ETNA Excursions

There is a vast amount of excursional itineraries which can be assisted by expert guides to allow you to easily reach all the major attractions of the etna park, deep in the heart of nature whilst breathing unspoilt air and observing the breathtaking views.

The park has two main input ports, respectively Etna North (North gate), starting from Piano Provenzana and Etna Sud (South gate), which begins at Rifugio Sapienza. 

The level of trekking is not very difficult, therefore it is accessible to people of all ages. Trails are of varying length and some can take a few hours to complete. 

Some paths are done on foot, while other more difficult paths can be done making use of off-road 4X4 vehicles. To visit the summit you can use the Cable car (Funivia) which is currently running at Rifuggio Sapienza at 1.923 meters above sea level and reaches 2500 meters.

Be aware of the unpredictability of the mountain! Make sure to wear the proper clothing, ie; hiking shoes, jacket, backpack and flashlight.. See weather conditions before departure!

NEWS! Etna Eruption, April 2017

Spectacular lava flow emission from the active vent on top of Etna between the Old and New Southeast Crater.

NEWS! Etna, 20th February 2013

Etna thriving with two eruptions in less than 24 hours. In this video the eruption in the early hours of the night of the 20th of February 2013, with explosions and lava fountains from the New South East Crater and the formation of a lava flow that has slipped into the snow in the Valle del Bove.

The activity has once again formed a cloud of ash which has fallen on the eastern half of the volcano causing disruptions in several towns, including Giarre, Riposto and Zafferana.

NEWS! Etna 13-04-2012

On Friday, April 13th Etna began a new eruptive phase, the sixth this year.

The new eruptive phase, began with the release of fountains of lava and ash from the new South-East crater.

NEWS! Etna January 13, 2011

A deep pit has opened on the eastern flank of the southeast crater. This new eruptive phase lost power during the night of the 13th after the volcano gave a spectacular show with violent explosive activity from the crater pit, from which escaping lava has poured into the Valle del Bove.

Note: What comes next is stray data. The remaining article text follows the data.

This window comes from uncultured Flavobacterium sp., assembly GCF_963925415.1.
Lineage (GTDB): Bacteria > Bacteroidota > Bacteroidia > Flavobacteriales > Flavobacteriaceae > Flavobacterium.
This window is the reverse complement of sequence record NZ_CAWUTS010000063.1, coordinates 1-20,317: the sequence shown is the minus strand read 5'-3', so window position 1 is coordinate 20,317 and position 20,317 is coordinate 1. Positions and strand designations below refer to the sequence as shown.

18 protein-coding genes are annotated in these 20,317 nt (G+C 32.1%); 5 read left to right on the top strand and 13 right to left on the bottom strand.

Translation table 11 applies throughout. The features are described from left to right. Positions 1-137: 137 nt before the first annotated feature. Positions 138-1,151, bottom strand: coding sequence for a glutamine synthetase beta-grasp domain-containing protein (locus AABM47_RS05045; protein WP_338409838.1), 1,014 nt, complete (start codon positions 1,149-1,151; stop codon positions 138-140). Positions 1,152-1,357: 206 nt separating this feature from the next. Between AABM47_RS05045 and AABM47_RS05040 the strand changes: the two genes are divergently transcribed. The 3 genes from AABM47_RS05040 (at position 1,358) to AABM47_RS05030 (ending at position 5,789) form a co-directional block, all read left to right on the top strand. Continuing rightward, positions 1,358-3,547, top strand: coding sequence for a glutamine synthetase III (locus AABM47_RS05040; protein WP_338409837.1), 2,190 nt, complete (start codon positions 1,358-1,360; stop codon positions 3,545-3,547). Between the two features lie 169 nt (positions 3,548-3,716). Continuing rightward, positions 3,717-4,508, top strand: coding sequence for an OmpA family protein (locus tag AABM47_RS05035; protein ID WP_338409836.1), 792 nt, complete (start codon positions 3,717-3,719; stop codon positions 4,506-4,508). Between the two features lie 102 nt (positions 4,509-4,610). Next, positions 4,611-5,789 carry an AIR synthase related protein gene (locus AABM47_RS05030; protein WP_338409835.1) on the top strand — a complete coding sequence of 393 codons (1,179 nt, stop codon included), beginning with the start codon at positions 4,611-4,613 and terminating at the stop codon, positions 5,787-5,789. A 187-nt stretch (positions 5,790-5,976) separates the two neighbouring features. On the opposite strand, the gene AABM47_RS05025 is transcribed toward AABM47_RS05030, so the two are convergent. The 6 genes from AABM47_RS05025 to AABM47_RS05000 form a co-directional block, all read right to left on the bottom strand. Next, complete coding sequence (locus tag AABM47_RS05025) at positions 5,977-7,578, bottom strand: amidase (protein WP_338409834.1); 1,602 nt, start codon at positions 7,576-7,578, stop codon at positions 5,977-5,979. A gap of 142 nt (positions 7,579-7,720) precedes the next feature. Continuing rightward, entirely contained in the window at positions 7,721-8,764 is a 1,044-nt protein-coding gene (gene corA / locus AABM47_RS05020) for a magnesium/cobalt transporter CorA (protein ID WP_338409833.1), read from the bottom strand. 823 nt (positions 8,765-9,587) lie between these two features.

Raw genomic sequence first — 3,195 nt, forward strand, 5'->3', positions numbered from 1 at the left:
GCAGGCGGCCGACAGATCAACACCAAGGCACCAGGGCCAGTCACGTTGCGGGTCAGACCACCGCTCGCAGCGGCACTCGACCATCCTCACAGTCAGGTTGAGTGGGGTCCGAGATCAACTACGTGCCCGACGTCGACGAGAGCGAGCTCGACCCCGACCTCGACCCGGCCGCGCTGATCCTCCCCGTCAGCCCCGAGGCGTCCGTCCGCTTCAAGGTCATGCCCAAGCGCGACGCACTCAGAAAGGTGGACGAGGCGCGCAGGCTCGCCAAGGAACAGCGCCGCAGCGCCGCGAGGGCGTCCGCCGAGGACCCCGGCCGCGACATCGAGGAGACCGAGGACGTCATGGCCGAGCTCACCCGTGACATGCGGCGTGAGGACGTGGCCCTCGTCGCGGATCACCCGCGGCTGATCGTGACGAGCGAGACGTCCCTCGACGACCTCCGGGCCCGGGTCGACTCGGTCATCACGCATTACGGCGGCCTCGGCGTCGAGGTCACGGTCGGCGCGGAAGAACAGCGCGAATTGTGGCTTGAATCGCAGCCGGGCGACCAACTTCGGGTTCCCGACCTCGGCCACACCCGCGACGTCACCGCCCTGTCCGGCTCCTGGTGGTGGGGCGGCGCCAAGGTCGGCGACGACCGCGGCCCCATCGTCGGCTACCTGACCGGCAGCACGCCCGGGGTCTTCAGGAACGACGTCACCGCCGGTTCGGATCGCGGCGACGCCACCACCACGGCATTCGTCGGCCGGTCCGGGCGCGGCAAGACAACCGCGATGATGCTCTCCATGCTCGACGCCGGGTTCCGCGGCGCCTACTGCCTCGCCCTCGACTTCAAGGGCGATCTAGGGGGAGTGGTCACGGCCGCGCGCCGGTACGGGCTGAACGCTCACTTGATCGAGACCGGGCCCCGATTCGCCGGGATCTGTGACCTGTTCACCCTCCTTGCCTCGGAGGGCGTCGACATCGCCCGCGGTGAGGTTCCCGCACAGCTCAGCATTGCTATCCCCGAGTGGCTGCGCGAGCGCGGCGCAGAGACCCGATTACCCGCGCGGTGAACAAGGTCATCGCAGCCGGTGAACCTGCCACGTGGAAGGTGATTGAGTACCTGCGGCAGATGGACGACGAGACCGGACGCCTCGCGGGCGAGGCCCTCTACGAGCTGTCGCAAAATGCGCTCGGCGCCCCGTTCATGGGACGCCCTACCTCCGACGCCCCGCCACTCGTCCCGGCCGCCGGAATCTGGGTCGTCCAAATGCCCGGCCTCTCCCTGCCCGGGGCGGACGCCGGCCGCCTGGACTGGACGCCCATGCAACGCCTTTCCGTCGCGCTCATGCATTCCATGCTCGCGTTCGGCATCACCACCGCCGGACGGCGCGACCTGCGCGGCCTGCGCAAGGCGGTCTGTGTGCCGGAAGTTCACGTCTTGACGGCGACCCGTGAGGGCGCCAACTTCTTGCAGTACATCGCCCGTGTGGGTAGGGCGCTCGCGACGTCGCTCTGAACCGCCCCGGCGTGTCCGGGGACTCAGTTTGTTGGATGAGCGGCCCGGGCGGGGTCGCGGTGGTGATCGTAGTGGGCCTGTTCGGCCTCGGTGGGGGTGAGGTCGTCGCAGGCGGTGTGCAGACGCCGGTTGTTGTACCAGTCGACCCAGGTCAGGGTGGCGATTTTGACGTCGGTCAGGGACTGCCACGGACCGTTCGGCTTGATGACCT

The phenomena of Wednesday evening were seen at great distances as fountains of molten lava were launched hundreds of feet into the air and could be seen from as far as Catania and Taormina.

Mount Etna


Mount Etna is one of the world's most active volcanoes. It has been erupting for several million years. It has more than 400 craters which can be found all over the Catania county.

To the ancient Greeks, Mount Etna was the realm of Vulcan, the God of Fire, and the home of the one-eyed monster known as the Cyclops.

Etna Park Map

Mount Etna is Europe's largest volcano (350 km3), and one of the most active volcanoes on Earth, with frequent periods of intermittent to persistent activity in the summit area and major eruptions from eruptive centers on its flanks every 2-20 years. The main feature of Etnean activity is voluminous lava emission, but strong explosive activity occurs occasionally, mostly from its presently four summit craters.

Etna is particular for a number of reasons. First, it has the longest record of historical eruptions among all volcanoes on this planet, its first historically documented eruption occurring at about 1500 BC. The total number of eruptions is 209 eruptions through late 1993. To these, there have now to be added the spectacular and vigorous summit eruptions of 1995-2001, the flank eruption of July-August 2001, and the vigorous ash emissions initiated in late March 2002.

Etna lies in an area that is still not well understood from a geological standpoint. While some scientists relate, in a broader sense, the Etnean volcanism to subduction of the Ionian oceanic seafloor beneath the Calabrian Arc (with volcanism on the Aeolian Islands as one consequence), others postulate a hot spot beneath Etna, thus explaining its high lava production and fluid mafic magmas.

Still another hypothesis sees Etna in a complex rifting environment, and among the few things which are quite well understood is the fact that the volcano lies at the intersection of several major regional fault systems.

Whatever of this is true, it is evident that Etna lies in a very complex geodynamic environment hardly comparable to any other region on Earth.

There is some evidence that Etna is but the most recent manifestation of volcanism fed from a very long-lived mantle source, having caused numerous earlier phases of mafic volcanism in the Monti Iblei, Sicily, from the late Triassic to the early Pleistocene.

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